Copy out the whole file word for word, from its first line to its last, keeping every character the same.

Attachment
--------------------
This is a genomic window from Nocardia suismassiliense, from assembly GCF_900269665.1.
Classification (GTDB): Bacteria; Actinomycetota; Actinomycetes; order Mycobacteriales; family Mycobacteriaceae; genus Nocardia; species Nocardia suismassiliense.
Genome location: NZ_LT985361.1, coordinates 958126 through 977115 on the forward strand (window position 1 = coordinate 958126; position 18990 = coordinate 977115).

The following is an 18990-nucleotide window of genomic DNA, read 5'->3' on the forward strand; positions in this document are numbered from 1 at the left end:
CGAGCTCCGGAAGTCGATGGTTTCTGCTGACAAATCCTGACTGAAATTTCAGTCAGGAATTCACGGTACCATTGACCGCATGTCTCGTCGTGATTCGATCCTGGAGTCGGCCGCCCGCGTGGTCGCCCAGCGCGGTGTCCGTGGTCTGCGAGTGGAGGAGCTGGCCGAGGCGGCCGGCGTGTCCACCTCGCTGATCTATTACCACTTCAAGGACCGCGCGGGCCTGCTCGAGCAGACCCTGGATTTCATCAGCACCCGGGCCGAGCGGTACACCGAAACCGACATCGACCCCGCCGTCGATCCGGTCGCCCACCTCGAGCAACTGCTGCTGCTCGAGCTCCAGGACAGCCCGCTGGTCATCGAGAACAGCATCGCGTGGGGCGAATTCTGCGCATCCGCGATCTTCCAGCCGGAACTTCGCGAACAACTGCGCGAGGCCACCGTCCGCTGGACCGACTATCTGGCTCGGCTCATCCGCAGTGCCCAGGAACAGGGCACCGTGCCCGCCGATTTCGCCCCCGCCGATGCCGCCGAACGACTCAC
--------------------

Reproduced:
This is a genomic window from Nocardia suismassiliense, from assembly GCF_900269665.1.
Classification (GTDB): Bacteria; Actinomycetota; Actinomycetes; order Mycobacteriales; family Mycobacteriaceae; genus Nocardia; species Nocardia suismassiliense.
Genome location: NZ_LT985361.1, coordinates 958126 through 977115 on the forward strand (window position 1 = coordinate 958126; position 18990 = coordinate 977115).

The following is an 18990-nucleotide window of genomic DNA, read 5'->3' on the forward strand; positions in this document are numbered from 1 at the left end:
CGAGCTCCGGAAGTCGATGGTTTCTGCTGACAAATCCTGACTGAAATTTCAGTCAGGAATTCACGGTACCATTGACCGCATGTCTCGTCGTGATTCGATCCTGGAGTCGGCCGCCCGCGTGGTCGCCCAGCGCGGTGTCCGTGGTCTGCGAGTGGAGGAGCTGGCCGAGGCGGCCGGCGTGTCCACCTCGCTGATCTATTACCACTTCAAGGACCGCGCGGGCCTGCTCGAGCAGACCCTGGATTTCATCAGCACCCGGGCCGAGCGGTACACCGAAACCGACATCGACCCCGCCGTCGATCCGGTCGCCCACCTCGAGCAACTGCTGCTGCTCGAGCTCCAGGACAGCCCGCTGGTCATCGAGAACAGCATCGCGTGGGGCGAATTCTGCGCATCCGCGATCTTCCAGCCGGAACTTCGCGAACAACTGCGCGAGGCCACCGTCCGCTGGACCGACTATCTGGCTCGGCTCATCCGCAGTGCCCAGGAACAGGGCACCGTGCCCGCCGATTTCGCCCCCGCCGATGCCGCCGAACGACTCAC